One of the mysteries of the English language finally explained.
1The mast aft of a ship's mainmast.
spar, boom, yard, gaff, foremast, mainmast, topmast, mizzenmast, royal mastView synonyms
- ‘The crew had formed a circle on the deck around the mizzenmast and the captain, whose back was turned to her.’
- ‘Heading aft towards the stern, we found the mizzenmast collapsed, which was why it had not shown up on the sonar.’
- ‘Also, the fore-and-aft sail on the mizzenmast, originally a triangular lateen sail, was changed to accommodate the more modern rig.’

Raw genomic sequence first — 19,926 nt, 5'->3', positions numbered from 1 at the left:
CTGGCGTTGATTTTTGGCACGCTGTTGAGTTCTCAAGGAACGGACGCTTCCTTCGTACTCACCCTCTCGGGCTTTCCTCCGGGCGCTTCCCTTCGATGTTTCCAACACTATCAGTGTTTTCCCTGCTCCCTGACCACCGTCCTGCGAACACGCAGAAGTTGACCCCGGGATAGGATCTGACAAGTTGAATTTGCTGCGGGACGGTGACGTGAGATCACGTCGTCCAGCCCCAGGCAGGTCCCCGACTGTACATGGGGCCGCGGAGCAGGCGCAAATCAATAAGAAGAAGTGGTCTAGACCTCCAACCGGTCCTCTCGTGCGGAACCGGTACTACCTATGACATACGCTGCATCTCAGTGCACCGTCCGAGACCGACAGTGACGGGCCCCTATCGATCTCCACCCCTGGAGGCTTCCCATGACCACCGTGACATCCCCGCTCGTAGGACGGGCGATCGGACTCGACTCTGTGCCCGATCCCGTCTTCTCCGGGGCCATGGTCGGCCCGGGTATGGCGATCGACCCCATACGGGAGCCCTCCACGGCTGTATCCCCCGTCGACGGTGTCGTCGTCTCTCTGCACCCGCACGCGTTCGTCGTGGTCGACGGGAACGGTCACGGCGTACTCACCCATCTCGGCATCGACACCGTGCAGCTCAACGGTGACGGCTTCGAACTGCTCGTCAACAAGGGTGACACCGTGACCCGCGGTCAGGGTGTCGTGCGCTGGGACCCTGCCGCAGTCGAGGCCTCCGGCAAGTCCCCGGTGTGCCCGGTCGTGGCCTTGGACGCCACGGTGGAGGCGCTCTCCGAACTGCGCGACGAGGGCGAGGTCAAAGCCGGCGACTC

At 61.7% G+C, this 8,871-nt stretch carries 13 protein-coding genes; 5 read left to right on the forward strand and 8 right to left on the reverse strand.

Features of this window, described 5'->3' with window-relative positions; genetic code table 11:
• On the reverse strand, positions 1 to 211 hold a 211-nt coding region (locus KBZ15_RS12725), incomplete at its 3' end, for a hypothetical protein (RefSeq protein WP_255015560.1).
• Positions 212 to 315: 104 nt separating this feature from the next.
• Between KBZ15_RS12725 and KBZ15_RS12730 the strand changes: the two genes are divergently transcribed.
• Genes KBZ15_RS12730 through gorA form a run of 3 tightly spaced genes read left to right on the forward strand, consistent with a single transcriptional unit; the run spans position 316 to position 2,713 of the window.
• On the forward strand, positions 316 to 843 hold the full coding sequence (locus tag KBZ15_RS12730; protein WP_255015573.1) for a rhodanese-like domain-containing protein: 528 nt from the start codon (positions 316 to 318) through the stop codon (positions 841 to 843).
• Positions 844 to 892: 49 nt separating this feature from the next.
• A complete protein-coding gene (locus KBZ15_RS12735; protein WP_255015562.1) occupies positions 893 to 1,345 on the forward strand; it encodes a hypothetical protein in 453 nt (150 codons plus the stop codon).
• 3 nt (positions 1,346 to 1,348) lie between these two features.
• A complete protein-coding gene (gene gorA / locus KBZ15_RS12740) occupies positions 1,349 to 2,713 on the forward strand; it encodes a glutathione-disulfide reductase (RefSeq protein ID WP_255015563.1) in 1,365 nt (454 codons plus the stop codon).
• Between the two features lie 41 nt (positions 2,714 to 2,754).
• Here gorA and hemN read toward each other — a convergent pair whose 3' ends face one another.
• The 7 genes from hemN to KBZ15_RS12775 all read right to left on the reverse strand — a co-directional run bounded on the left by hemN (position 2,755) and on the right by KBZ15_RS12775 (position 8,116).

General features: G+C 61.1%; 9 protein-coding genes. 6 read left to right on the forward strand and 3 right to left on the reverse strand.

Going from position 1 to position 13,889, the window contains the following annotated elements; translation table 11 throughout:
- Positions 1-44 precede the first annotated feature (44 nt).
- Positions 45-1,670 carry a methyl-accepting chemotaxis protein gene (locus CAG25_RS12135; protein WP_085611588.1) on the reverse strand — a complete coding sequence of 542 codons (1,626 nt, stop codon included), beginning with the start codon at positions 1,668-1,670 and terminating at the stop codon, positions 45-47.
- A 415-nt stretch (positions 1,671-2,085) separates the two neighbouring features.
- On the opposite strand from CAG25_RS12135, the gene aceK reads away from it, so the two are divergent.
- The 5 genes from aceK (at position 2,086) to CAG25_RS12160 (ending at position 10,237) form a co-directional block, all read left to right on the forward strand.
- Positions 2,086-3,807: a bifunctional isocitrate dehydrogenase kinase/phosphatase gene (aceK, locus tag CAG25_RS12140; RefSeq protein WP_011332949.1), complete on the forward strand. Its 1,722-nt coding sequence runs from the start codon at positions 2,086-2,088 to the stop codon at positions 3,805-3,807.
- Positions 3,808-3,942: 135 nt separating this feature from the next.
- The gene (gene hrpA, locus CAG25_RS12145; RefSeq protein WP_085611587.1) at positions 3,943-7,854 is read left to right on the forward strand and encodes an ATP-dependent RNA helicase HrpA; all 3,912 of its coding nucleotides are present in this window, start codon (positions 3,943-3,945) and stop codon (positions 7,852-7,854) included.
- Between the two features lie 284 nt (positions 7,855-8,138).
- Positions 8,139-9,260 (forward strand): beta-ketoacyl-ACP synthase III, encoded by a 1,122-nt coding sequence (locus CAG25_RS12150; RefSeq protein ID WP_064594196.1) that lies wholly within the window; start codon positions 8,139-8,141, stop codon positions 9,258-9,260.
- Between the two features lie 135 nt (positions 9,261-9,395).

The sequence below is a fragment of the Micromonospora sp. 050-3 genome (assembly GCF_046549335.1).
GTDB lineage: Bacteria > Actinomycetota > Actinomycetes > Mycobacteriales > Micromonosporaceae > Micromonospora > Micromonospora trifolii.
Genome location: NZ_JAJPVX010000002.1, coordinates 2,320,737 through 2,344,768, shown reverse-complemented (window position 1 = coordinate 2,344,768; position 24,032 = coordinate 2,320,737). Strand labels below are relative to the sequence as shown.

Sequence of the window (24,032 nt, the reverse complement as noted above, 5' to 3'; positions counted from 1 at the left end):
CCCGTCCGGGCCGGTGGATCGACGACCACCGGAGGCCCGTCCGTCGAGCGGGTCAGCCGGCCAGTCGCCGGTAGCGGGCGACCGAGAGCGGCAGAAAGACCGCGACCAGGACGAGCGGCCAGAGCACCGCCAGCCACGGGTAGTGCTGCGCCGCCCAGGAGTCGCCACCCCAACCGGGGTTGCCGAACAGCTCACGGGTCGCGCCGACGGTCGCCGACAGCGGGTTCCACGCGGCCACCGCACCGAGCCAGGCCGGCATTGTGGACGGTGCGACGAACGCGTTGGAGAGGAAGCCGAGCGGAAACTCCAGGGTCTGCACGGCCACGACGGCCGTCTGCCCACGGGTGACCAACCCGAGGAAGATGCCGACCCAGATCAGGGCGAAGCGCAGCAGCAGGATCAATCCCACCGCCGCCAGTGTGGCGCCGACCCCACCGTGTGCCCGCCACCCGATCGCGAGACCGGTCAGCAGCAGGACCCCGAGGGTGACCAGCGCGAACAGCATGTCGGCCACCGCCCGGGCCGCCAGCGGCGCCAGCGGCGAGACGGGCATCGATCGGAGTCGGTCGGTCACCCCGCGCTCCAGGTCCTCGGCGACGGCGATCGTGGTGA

- ‘His square-rigged ship with the cross and bones flying from the mizzenmast was a feared sight in the eyes of captains of merchant barques.’
- ‘The Ocean Gypsy didn't have a mizzen - she was one-masted!’
2The lowest sail on a mizzenmast.
- ‘Sure, you need to be able to tell the contemporary equivalent of a fore topgallant from a mizzen topsail, but that's what all those seminars and lectures are for.’
- ‘On the side farthest from him was the French vessel, ‘Redoubtable’, its mizzen top garnished with sharpshooters about 15 metres from the Admiral.’
- ‘Bellerophon's main topmast had been shot away and her mizzen topmast was in a precarious state.’
- ‘A gust of wind hit them as the mizzensail was unfurled, followed by the mainsail and the foresail.’
Late Middle English: from Italian mezzana ‘mizzensail’, feminine (used as a noun) of mezzano ‘middle’, from Latin medianus (see median).
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